Shared purpose


Happy Monday! I hope you all had a nice and connected spring break.

In the next 5 weeks, we will continue to work our way through the ebook Teaching in the Connected Learning Classroom while making and sharing along the way. During this time, you should be return to your inquiry questions about connected learning and equity. Start to focus on what you discover about your learning, your teaching, and the questions you are asking.

Where are we headed with all this? Well, if you look at the syllabus again, in the last few weeks of class we’ll focus on our final project, or final “makes.” Final makes should be something that you design that emerges from your inquiry and supports you in building towards equity and connected learning beyond ED677. 

Thinking ahead then, I would like you to share your final makes by presenting them to each other syncronously, if possible. Since this is an online course, I’d like to schedule a set of online gatherings where there are at least 3-5 of you so you can share and get feedback on what you are working on. Here is a doodle poll where you can let me know what date/time is best for you between April 25-May 3. (Email me if these date/times won’t work for you at all and we can figure something out.)

The week ahead …

This week our focus is on shared purpose — a principle of connected learning that I find particularly interesting as well as complex. What are examples of shared purpose you have seen or experienced? What does it mean to learn with a shared purpose? And what are the implications?

Reading/Watching: Start this week with a focus on Danielle Filipiak’s Chapter on Shared Purpose, starting on page 87. She frames the three vignettes in this chapter with the idea of resistance, resilience and relationships.

I also recommend this recent English Journal article by Danielle, Antero and Nicole Mirra: Revolutionizing Inquiry in Urban English Classrooms: Pursuing Voice and Justice through Youth Participatory Action Research (downloadable PDF available on Blackboard). In this article all three authors organize around a share purpose they describe this way:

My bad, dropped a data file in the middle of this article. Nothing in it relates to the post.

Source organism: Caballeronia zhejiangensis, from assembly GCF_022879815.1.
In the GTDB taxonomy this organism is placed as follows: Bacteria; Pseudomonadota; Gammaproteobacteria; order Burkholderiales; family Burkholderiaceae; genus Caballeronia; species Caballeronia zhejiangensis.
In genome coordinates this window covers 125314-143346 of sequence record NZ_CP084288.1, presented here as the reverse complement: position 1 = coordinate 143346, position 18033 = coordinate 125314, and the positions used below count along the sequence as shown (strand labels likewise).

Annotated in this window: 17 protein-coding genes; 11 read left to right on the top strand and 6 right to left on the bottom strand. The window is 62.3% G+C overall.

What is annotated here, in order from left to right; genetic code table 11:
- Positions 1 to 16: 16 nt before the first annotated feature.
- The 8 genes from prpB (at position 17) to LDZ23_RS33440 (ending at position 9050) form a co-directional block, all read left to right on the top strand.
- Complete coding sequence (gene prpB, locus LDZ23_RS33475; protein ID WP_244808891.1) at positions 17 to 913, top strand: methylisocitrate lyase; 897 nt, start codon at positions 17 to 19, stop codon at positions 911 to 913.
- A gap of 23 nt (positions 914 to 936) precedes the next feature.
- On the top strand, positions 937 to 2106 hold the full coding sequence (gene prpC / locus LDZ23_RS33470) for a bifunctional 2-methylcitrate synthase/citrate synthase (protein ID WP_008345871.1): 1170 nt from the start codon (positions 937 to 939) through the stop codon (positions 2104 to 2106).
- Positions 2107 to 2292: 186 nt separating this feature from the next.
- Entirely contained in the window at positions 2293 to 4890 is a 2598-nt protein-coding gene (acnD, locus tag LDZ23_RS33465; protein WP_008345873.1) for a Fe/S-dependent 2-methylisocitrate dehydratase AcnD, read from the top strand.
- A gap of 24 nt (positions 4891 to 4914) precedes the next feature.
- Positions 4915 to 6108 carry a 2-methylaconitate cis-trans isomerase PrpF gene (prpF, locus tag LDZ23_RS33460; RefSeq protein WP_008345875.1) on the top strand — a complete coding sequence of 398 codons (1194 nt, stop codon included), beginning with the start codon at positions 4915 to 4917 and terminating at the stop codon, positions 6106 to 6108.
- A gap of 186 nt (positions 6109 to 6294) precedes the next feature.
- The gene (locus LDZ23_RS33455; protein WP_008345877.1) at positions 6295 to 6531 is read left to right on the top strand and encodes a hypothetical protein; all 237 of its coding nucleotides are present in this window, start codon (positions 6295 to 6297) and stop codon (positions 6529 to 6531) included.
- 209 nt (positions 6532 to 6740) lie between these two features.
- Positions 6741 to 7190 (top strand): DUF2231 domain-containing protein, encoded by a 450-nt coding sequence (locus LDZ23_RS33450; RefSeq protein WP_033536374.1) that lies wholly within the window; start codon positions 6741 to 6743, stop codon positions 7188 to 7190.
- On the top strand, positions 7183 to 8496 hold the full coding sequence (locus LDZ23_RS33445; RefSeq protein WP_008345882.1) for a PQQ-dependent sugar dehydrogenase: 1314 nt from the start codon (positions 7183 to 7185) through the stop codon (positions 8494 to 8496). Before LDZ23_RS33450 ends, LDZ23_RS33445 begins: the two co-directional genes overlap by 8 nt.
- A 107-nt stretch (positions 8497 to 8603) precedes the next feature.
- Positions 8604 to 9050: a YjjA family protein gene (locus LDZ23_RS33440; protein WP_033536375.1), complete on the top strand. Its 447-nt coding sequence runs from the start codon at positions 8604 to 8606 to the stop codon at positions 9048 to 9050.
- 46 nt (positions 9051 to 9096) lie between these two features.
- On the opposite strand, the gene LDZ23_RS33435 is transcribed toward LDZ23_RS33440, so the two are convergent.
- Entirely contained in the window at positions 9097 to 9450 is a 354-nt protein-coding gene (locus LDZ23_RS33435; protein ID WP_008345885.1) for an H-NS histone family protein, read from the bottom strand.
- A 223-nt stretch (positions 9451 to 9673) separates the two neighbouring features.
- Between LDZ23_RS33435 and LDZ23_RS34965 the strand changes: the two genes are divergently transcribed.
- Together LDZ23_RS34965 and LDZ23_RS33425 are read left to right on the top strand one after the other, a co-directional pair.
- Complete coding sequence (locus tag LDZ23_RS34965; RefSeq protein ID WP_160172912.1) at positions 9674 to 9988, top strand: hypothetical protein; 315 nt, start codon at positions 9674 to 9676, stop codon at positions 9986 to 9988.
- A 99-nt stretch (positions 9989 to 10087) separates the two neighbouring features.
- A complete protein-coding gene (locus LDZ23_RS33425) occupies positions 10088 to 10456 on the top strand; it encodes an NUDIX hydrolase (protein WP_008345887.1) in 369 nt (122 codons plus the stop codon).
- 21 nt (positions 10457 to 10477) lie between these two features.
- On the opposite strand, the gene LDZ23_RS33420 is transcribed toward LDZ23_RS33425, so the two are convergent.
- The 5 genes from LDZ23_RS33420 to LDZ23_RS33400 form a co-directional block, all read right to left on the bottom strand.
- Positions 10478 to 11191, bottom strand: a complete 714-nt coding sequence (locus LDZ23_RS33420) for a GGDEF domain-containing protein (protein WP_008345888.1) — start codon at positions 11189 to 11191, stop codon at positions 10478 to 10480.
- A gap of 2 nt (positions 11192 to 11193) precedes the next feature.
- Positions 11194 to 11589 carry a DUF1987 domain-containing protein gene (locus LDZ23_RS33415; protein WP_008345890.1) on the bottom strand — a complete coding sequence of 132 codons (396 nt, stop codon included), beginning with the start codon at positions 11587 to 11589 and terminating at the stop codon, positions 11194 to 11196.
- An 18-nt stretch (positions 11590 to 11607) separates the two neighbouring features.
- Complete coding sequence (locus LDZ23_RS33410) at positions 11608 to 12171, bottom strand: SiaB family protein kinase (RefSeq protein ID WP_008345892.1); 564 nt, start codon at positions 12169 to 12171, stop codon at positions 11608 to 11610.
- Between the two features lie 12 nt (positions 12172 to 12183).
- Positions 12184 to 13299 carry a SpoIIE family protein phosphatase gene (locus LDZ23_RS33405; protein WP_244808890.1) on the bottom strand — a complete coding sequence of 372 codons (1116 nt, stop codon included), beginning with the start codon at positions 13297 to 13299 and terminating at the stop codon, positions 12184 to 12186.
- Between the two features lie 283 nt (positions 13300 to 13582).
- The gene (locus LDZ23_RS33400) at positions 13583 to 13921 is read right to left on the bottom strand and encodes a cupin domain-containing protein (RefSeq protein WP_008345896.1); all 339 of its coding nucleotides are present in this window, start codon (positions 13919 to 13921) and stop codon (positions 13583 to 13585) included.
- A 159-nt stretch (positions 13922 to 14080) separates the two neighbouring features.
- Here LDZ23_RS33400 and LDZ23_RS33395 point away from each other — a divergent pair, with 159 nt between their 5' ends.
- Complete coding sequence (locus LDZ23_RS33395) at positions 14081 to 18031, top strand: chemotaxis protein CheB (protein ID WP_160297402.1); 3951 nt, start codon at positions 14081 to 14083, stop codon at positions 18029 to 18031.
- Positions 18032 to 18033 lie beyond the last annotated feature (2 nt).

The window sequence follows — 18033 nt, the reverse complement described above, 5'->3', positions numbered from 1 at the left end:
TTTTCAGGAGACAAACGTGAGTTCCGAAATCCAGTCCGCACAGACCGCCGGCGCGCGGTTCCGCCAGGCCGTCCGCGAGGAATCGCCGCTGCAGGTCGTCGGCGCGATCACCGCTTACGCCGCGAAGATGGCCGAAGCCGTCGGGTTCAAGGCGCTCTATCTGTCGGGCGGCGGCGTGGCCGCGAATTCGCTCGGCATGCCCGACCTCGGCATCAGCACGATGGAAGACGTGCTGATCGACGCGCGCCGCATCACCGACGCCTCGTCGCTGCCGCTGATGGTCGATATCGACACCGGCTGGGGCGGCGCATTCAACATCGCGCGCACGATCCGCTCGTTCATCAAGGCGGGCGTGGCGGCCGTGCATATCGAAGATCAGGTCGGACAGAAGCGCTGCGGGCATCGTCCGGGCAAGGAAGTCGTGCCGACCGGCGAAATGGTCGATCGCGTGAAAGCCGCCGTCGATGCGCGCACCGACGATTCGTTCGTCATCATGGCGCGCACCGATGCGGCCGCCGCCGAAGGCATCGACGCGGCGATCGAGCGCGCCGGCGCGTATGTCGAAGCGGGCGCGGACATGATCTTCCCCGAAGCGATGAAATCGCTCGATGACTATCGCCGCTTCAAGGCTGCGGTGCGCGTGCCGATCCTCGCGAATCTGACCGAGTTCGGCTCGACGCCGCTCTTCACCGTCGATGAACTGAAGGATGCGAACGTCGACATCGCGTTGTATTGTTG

A crucial common thread runs through all of our YPAR projects: a profound commitment to flipping traditional classroom power dynamics and honoring young people not simply as adults-in- training, but as curious and critically thinking civic agents on their own terms.

Nicole, in fact, will be hosting an online discussion about YPAR work this week at Educator Innovator. Plan some time to tap into this: find out more about that below and note that an archive will also be available if you miss the live show.

YPAR in Action: Lessons from the Council of Youth Research

Finally, I found a Harvard Business Review article on how A Shared Purpose Drives Collaboration that might also be helpful.

Blogging/Making: Since our shared purpose in this class is to make, play and explore connected learning, I’d like to ask you to experiment with me and collaborate to make a Flipgrid about our shared purpose of exploring connected learning and equity … and then help me assess whether you think this might be something worth purchasing for future use.

Flipgrid is a project from the University of Minnesota and I used it a couple times when it was free. Now I notice that it has a yearly cost (for the instructor), but I am trying the demo anyway; I invite you to try it with me and help me decide if it’s worth investing, or not. I created the first ED677 flipgrid around our shared question this week: What are examples of shared purpose you have seen or experienced? What does it mean to learn with a shared purpose? And what are the implications?

You might want to organize your response to this question first on your blog … and then once you’ve considered these questions, create something you can share in 90 seconds when spoken. Then record it via Flipgrid … Here’s how:

  • Go to our #ED677 flipgrid
  • Click on the green plus sign
  • Follow the instructions … you will be asked to confirm you are older than 13; you will be prompted to activate your video (video is required; there is also a Flipgrid App if your phone has video)
  • Take a picture of yourself that will show in our shared Flipgrid.
  • Then record your 90 seconds.
  • If you get stuck, here is the FAQ page.

Once you experiment by posting something and look around Flipgrid a bit, feel free to share your thoughts about its use for ED677 with me.

Find 5: As we continue to work on our inquiry projects, I encourage you to focus on finding 5 things that support you in thinking about the questions you are focused on. What are you gathering as you connect with others? Where does it lead you? What questions does it continue to raise?

*Ps. If you are still looking for your inquiry, I am happy to think with you about a way you might focus some ideas you are thinking about or questions you have. Just email me and we can find a time to chat.

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